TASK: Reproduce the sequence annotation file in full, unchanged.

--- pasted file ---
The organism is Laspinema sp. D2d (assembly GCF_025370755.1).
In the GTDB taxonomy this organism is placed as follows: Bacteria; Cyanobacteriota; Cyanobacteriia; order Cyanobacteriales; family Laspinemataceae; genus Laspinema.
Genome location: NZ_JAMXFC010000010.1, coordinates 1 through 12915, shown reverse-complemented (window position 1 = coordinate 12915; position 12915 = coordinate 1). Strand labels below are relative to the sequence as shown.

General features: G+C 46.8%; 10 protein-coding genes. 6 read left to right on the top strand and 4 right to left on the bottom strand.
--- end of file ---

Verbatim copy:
The organism is Laspinema sp. D2d (assembly GCF_025370755.1).
In the GTDB taxonomy this organism is placed as follows: Bacteria; Cyanobacteriota; Cyanobacteriia; order Cyanobacteriales; family Laspinemataceae; genus Laspinema.
Genome location: NZ_JAMXFC010000010.1, coordinates 1 through 12915, shown reverse-complemented (window position 1 = coordinate 12915; position 12915 = coordinate 1). Strand labels below are relative to the sequence as shown.

General features: G+C 46.8%; 10 protein-coding genes. 6 read left to right on the top strand and 4 right to left on the bottom strand.